Specialization constant for input_attachment_index

Hello community,

Is there a specific reason not to introduce input_attachment_index_id for input_attachment_index just as there is local_size_x_id etc for compute shaders local sizes?

The reason is I am writing a VK backend for an engine, which tries to merge what the engine exposes as a graphics pass into what vulkan knows as renderpass with subpasses and when the algorithm finds that it can merge many passes, sometimes there are multiple resources part of that single renderpass that in the shaders both are referred to by the same id. If I could just set the input_attachment_index via a specialization constant, that would be handy.

Currently when i create materials preruntime which use InputAttachments my generator produces 4 versions, 1 for each of sampler2D / sampler2DMS / subpassInput and subpassInputMS and for the subpassInput(MS) versions analyses the spirv for the offset of the InputAttachmentIndex so at runtime I can pick the appropriate spirv (depending on whether it was merged or not I pick sampler2D or subpassInput version and in case the resource is multisampled I use the MS versions thereof), then modify the spirv at the offset found preruntime to the index that is needed at runtime.
It works but with an input_attachment_index_id I could get rid of modifying the spirv at runtime.

Since it works one can argue that it is not VKs job to expose such functionality, but then is there a reason to expose local_size_x_id etc when I could just modify the spirv at runtime in that case, too?
I assume there is an advantage in having only a single module and producing different versions using specialization constants versus modifying the spirv at runtime and producing multiple modules?


Hm, wouldn’t it work to index the input attachment array by specialization constant?

1 Like

Thanks for the reply.
I didn’t find anything in the SPIRV spec regarding InputAttachmentIndex and specialization constants so I just tried:

#version 450
layout (constant_id = 0) const int IAIDX = 0;
layout(input_attachment_index = IAIDX, set = 0, binding = 0) uniform subpassInput g_Scene;

Which results in:

main:2: error: 'input_attachment_index' : needs a literal integer

Hence my question, but if I understand you correctly I can instead use:

#version 450
layout (constant_id = 0) const int IA_IDX = 0;
layout (constant_id = 1) const int MAX_IAS = 1;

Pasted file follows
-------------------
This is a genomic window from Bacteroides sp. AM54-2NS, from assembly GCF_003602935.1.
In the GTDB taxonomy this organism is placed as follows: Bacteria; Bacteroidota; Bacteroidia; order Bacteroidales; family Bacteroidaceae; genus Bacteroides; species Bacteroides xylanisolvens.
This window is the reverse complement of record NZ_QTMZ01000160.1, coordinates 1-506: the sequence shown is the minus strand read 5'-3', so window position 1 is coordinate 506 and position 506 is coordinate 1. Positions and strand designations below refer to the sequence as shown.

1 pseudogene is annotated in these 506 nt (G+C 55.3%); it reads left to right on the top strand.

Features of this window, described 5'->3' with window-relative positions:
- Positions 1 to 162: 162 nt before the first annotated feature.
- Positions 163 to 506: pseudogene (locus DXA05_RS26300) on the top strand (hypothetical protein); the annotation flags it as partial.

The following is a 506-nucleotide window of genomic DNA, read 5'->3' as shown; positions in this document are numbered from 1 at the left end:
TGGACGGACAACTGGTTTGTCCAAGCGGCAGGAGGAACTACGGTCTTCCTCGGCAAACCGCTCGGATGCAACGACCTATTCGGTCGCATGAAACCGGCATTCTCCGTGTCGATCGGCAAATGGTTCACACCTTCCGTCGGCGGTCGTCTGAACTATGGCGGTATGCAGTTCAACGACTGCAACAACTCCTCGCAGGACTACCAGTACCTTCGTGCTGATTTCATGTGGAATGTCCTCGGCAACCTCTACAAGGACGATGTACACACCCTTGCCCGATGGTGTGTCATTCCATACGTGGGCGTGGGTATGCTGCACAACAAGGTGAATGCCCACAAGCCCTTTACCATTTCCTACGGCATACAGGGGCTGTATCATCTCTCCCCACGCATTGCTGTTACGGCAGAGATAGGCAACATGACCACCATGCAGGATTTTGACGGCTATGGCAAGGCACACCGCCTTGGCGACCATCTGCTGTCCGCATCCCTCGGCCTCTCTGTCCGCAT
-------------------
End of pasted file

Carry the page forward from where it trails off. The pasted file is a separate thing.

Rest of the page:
layout(input_attachment_index = 0, set = 0, binding = 0) uniform subpassInput[MAX_IAS] g_Scenes;

and it increments the input_attachment_index for each element in the array? So if I adjusted the snippet to read input_attachment_index = 1 specifying MAX_IAS to 2 and IA_IDX to 0 or 1 refer to the InputAttachments at indices 1 or 2 respectively? Just to make sure I understand, because I failed to find that in the spec and that would indeed solve the problem.

That was my first thought when I read this question earlier. But I also realized that it didn’t make sense why input_attachment_index_id would need to even exist if you could just use a user-defined specialization constant.

So I found this: constant expressions in a layout block are explicitly forbidden from being specialization constants:

integer-constant-expression is defined in “Constant Expressions” as constant integral expression, with it being a compile-time error for integer-constant-expression to be a specialization constant.

Hence my question, but if I understand you correctly I can instead use:

Yes, that’s the idea.

I don’t know if you can use it and haven’t tested it.

I failed to find that in the spec and that would indeed solve the problem.

As I recall, there’s a part about input attachment index assignment, and so the array declaration should work that way.

I haven’t used much of specialization constants. I assume one can use them to index certain arrays. Not sure if it will allow you to declare that array size, but 4 seems to be always allowed I think.

Yes, you are right. Not sure how I missed it but it clearly states

If the subpass input variable is declared as an array of size N, it consumes N consecutive input attachments, starting with the index specified.

Vulkan® 1.2.211 - A Specification 3rd paragraph, 2nd sentence

Problem solved, thank you both for idea and references.